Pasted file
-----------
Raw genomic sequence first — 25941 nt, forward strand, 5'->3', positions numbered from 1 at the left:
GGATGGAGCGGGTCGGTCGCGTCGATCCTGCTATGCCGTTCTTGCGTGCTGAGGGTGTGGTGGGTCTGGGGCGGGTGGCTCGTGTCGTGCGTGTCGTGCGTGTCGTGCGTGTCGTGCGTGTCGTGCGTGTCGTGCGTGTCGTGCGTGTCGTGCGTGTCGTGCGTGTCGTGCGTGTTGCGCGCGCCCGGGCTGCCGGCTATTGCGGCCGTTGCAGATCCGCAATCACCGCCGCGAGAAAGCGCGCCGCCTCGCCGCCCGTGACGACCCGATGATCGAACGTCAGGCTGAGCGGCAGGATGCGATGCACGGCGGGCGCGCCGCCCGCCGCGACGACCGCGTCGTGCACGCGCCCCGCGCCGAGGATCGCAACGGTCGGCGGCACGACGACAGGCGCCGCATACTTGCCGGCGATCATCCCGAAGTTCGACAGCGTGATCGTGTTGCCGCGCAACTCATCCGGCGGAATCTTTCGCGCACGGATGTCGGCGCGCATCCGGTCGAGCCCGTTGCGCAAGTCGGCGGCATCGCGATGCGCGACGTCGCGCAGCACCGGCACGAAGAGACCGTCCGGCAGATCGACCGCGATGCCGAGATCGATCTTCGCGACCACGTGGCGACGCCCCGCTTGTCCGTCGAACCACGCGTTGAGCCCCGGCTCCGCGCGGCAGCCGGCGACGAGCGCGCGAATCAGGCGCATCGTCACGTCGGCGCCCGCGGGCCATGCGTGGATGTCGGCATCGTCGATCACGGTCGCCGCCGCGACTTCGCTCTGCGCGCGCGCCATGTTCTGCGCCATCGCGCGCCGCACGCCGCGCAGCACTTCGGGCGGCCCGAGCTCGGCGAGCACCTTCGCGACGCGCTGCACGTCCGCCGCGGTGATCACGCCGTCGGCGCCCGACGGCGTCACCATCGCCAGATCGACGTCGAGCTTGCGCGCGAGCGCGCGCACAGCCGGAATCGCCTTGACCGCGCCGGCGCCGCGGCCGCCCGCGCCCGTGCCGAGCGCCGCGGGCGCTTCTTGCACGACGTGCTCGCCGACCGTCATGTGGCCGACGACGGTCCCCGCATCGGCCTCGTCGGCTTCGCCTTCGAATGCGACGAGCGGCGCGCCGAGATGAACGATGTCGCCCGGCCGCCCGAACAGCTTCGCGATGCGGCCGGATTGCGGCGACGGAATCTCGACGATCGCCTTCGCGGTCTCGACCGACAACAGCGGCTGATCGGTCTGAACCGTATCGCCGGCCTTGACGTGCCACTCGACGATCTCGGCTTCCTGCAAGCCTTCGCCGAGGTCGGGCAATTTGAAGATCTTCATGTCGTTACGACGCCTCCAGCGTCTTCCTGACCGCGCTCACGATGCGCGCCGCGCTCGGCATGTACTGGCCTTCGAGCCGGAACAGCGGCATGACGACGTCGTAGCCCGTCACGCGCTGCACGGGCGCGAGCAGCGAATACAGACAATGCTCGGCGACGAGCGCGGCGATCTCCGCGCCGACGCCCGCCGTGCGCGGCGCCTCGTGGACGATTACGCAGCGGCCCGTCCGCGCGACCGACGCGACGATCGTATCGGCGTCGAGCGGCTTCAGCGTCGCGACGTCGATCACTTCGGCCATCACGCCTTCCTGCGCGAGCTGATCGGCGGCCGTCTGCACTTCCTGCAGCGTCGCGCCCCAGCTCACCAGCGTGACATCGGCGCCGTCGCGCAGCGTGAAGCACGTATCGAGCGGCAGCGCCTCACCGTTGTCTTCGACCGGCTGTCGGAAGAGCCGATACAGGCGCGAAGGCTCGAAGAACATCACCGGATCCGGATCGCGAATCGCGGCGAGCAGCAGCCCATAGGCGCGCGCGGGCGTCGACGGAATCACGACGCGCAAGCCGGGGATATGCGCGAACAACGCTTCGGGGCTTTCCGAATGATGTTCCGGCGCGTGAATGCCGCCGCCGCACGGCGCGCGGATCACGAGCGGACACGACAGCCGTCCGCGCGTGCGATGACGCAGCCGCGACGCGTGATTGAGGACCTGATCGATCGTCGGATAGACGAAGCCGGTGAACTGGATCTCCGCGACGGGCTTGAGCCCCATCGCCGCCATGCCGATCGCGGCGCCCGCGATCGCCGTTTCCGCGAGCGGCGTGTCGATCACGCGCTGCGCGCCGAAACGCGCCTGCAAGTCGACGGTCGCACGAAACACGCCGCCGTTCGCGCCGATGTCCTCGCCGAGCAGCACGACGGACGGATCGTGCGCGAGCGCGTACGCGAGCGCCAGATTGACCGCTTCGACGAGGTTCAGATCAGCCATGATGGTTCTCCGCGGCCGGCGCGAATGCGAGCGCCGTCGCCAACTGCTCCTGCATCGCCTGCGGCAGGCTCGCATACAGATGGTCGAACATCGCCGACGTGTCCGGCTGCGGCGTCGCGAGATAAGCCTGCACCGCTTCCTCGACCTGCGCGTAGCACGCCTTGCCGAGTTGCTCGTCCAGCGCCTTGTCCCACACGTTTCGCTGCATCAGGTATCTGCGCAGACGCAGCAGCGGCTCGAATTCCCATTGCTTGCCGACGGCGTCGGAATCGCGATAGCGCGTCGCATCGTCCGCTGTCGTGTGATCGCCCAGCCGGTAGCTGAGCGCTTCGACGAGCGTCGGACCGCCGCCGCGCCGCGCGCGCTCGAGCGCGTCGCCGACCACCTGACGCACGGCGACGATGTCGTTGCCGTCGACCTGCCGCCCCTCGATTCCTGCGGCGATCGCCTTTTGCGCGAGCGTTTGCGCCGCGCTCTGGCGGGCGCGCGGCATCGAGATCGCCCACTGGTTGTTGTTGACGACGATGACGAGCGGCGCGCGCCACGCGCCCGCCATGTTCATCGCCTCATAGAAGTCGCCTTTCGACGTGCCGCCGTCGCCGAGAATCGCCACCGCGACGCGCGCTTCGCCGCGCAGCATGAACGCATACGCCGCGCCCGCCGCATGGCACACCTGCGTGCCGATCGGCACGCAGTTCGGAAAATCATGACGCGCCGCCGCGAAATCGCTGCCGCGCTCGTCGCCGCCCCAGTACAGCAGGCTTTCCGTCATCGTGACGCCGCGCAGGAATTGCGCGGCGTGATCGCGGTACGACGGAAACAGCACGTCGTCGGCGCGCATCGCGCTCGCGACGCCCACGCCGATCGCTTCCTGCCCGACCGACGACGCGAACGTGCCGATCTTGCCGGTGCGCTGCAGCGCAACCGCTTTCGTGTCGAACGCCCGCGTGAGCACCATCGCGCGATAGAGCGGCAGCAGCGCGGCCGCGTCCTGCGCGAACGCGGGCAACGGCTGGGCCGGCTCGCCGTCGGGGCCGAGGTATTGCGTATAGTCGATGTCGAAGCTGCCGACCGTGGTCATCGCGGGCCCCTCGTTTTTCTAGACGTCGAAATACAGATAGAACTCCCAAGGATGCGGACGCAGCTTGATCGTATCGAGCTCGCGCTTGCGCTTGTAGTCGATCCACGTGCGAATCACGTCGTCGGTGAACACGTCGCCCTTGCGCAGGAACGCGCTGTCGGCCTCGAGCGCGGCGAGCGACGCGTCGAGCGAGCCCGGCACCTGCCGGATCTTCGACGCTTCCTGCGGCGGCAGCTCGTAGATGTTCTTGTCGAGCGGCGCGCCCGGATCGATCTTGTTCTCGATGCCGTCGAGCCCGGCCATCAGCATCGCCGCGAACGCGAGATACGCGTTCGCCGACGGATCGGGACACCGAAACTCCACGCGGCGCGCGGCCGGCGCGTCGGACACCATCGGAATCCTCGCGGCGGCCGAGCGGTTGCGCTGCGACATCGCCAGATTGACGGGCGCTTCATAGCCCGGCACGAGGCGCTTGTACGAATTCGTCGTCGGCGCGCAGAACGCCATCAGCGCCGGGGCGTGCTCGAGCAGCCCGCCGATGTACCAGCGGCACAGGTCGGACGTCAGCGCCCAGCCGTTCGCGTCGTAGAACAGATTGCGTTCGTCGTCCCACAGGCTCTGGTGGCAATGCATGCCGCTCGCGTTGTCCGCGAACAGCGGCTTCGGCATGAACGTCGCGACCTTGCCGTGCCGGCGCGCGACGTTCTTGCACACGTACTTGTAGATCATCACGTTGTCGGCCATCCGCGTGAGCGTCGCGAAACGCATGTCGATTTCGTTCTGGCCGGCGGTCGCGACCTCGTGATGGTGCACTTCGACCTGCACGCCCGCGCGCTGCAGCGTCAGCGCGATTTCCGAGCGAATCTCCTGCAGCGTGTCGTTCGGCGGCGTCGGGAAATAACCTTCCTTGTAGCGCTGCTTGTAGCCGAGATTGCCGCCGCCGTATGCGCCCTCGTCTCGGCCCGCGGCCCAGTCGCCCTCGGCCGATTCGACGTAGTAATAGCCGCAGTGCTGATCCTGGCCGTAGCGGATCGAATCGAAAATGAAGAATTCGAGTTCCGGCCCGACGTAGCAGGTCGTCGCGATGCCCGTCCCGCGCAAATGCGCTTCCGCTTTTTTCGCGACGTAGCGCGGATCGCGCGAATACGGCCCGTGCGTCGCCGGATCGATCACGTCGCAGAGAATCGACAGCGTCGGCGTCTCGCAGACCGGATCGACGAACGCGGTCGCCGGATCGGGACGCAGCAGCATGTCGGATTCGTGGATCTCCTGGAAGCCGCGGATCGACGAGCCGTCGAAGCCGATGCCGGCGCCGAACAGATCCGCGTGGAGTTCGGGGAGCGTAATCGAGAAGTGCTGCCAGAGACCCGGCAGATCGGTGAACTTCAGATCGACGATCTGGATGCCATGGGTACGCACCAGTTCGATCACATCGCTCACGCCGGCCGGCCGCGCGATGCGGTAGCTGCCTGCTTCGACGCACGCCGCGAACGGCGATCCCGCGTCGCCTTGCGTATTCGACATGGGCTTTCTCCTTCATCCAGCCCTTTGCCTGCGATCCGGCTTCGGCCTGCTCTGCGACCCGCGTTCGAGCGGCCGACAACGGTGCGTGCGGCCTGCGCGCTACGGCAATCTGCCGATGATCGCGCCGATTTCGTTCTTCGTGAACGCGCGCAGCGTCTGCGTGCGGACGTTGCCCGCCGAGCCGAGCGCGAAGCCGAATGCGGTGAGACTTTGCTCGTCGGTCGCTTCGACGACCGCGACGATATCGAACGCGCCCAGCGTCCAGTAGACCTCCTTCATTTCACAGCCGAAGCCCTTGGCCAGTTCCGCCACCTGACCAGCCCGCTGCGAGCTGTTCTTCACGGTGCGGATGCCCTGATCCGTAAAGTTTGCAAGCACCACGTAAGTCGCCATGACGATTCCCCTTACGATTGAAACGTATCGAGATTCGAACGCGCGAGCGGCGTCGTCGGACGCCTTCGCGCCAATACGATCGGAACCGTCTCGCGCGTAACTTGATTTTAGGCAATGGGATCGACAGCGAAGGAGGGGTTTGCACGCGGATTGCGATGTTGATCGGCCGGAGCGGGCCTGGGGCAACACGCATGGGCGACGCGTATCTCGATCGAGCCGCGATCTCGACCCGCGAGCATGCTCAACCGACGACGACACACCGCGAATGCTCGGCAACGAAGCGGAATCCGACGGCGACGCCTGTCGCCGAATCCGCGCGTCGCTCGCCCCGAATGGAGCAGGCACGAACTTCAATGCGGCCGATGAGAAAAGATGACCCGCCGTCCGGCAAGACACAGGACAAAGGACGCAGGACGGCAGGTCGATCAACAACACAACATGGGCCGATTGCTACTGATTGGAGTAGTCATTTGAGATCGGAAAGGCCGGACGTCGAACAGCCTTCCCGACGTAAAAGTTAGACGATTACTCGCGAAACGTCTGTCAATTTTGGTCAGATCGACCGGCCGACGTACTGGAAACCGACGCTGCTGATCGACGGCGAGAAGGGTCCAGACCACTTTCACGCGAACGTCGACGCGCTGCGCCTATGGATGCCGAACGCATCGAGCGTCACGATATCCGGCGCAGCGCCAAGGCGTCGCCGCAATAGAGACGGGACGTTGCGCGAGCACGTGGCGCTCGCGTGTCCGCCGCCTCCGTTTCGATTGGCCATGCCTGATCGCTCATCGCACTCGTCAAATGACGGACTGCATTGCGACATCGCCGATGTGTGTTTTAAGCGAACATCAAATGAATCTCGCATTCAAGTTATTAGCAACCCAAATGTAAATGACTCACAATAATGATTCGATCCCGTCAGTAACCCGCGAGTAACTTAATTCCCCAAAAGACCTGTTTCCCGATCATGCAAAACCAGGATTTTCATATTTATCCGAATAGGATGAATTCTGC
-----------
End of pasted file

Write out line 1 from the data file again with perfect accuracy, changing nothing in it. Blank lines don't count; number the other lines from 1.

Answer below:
Raw genomic sequence first — 25941 nt, forward strand, 5'->3', positions numbered from 1 at the left: